This classic garden with carefully pruned bushes, towering stones and a sand “river” can be found at Miyoshinji temple in Kyoto.
This is one of the hundreds of moss varieties that you will find throughout Japan offering a carpet of green as a foundation for the tranquil peace of a traditional garden.
Mt. Fuji, if it’s out that day, can be easily seen from the Shinkansen. Sit on the right side when traveling South, on the left when traveling North.
This is the view of the Owakudani sulfer springs from above as you ride over it on the Ropeway.
Alone in the bamboo forest with just the wind and your camera? What could be better?
The small town of Kurashiki was known as a warehouse “kura” town and shipping was an important part of their economy historically. The town is awash with charm, including a lot of original kura walls with their white on grey pattern.
Many of the buildings in Kurashiki are decorated with branches with multi-colored “flowers” on them in early spring. Rather than relying on blooms, most of them seemed to be made of clay or paper.
Beautiful moss covers the ground of Kenrokuen Garden in this summertime picture. In the background you can see the bamboo ropes that hold up the branches on some of the older trees.
This lovely tree flowers in the late spring and early summer and is the representative flower of the Hakone region.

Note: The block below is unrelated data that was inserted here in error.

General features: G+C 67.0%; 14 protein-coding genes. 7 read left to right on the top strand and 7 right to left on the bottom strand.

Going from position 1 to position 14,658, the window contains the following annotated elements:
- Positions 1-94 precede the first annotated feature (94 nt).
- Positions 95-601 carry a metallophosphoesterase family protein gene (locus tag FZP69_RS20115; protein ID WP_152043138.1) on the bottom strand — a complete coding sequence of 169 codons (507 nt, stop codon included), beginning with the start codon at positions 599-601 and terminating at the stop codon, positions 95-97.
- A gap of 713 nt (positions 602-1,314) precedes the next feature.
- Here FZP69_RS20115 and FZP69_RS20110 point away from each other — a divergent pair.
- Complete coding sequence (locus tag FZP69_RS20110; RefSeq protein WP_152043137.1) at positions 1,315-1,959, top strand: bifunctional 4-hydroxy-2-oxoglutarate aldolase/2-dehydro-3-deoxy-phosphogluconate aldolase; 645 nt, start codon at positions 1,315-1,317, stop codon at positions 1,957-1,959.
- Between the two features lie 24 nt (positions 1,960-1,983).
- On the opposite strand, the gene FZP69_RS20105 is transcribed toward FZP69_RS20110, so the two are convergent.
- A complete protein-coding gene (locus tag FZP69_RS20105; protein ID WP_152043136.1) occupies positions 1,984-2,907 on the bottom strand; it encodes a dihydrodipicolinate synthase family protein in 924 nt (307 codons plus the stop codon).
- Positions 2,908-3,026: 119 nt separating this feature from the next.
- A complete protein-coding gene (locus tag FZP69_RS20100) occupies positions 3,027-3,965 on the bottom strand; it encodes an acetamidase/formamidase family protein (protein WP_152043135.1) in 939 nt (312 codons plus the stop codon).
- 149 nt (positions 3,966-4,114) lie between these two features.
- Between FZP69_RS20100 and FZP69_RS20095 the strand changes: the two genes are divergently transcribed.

The Hakone Open Air museum has numerous outdoor art installations set in the green hills of Hakone. In mid-summer, the greenery is both restful and vibrant.
The Kanji near Hakone is visible on the far hill when taking the ropeway to Owakudani hot springs. Hakone Daimon-ji yaki is one of the biggest traditional summer events of Hakone. A huge fire with a shape of kanji character “大” will appear at the hillside of Mount Meijogatake. There will be also fireworks to be launched on the day in order to live up the atmosphere of the event.
While current volcanic activity does not permit visitors on the ground, you can get a good view of the Owakudani hot springs on the gondola ride over the springs in Hakone.
There are small little gardens all over Kyoto – in restaurants, hotels and private homes in addition to the famous ones in temples. This one is the Hyatt Regency Kyoto’s.
Kyoto’s famous bamboo forest is best photographed when there are few people around. Early morning will usually find you there with only your fellow photographers.
The Tokaido Road goes through Hakone and the Odawara area. While the best known portion is in Hakone, other parts of the original road can be found with a little sleuthing.
The Japanese love to celebrate the flower of the season; and June is for hydrangeas. These little clouds of color come in a wide range of hues, from pin and magenta to lavender, periwinkle and sky blue.
Tea plantations line some of the Tohoku Line Shinkansen route. The rows of plants, when photographed from the bullet train, blur into a beautiful velvet green.
More beautiful rice fields as seen out the window of Japan’s Shinkansen bullet train.
One of the views of Kyoto’s famed Bamboo Forest in the Arashiyama district. Be sure to be there before 7am to avoid all the tourists; this place has recently become jammed with thousands of tourists all day long.
Sometimes simple every day things are a still life in the making. These empty boats were sitting on the still waters of the Oi river in Arashiyama one early morning, just waiting for tourists to come for a ride.